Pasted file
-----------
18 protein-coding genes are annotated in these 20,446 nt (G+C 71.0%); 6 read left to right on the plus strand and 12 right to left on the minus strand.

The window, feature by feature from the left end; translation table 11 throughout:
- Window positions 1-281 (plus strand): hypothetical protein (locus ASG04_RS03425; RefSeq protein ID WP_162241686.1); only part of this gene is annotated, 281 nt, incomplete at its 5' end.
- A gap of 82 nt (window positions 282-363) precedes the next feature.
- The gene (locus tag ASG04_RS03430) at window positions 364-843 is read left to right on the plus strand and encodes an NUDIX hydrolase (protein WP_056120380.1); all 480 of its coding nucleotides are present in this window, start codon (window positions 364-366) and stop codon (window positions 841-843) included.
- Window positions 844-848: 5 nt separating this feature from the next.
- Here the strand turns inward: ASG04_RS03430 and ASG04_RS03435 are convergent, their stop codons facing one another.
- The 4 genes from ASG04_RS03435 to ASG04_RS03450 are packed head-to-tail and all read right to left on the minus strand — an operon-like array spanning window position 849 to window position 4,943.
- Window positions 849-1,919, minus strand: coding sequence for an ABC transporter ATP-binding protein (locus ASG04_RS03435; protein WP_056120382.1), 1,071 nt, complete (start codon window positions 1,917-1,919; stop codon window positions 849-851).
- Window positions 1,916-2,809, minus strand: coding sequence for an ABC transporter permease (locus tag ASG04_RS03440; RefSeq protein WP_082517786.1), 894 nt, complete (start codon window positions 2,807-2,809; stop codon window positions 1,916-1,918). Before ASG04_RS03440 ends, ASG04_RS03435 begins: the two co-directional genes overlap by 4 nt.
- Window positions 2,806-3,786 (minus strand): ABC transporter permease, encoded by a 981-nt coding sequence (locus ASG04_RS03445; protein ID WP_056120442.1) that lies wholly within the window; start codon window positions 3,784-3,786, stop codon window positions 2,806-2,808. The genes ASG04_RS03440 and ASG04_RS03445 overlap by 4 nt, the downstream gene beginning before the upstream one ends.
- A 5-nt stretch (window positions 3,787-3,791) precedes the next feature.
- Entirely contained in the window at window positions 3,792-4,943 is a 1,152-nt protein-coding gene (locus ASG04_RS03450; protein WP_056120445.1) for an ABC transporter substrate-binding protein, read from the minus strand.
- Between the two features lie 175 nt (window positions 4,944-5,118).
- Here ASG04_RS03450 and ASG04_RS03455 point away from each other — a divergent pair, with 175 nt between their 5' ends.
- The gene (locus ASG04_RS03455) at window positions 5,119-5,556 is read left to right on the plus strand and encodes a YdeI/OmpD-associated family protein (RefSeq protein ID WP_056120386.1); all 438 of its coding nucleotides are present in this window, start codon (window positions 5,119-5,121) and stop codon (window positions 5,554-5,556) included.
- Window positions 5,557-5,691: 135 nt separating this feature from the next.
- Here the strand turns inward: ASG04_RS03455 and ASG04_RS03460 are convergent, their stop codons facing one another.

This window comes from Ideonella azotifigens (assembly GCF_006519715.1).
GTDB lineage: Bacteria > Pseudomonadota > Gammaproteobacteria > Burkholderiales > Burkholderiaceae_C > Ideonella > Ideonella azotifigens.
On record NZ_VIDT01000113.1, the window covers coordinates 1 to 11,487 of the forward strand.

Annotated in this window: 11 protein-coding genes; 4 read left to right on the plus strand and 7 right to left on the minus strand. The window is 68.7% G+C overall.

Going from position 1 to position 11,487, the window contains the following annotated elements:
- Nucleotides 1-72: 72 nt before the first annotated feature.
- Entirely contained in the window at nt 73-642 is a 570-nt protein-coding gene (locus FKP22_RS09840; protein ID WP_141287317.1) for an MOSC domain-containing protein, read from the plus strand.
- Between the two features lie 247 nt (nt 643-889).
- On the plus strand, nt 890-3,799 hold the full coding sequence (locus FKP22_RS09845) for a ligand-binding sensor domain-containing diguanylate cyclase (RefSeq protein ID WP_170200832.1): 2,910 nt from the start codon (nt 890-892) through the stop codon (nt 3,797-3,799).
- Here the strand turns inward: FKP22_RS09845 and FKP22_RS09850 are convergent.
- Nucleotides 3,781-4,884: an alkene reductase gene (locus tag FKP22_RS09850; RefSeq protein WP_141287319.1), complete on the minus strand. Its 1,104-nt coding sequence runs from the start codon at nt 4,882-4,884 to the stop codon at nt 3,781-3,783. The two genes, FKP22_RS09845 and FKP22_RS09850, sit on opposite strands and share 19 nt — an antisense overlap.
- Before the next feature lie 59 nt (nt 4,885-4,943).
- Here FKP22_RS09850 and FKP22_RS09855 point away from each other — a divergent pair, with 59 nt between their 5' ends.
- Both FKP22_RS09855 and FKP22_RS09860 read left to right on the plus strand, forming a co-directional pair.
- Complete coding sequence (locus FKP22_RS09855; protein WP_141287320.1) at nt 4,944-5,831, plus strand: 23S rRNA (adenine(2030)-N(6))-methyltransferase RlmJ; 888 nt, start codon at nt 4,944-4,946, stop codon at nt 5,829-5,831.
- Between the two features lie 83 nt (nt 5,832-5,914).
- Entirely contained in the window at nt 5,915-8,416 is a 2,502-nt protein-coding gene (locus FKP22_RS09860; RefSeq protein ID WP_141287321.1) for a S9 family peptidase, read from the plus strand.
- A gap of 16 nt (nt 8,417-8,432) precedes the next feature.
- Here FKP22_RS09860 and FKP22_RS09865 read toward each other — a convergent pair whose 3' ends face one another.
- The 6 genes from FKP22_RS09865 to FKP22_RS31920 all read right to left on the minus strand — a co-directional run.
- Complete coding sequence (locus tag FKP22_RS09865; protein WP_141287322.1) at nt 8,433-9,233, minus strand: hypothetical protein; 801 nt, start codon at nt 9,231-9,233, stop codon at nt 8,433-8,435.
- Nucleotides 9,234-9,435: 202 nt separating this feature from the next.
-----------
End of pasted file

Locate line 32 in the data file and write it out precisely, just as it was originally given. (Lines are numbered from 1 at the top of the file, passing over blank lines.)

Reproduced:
- Both FKP22_RS09855 and FKP22_RS09860 read left to right on the plus strand, forming a co-directional pair.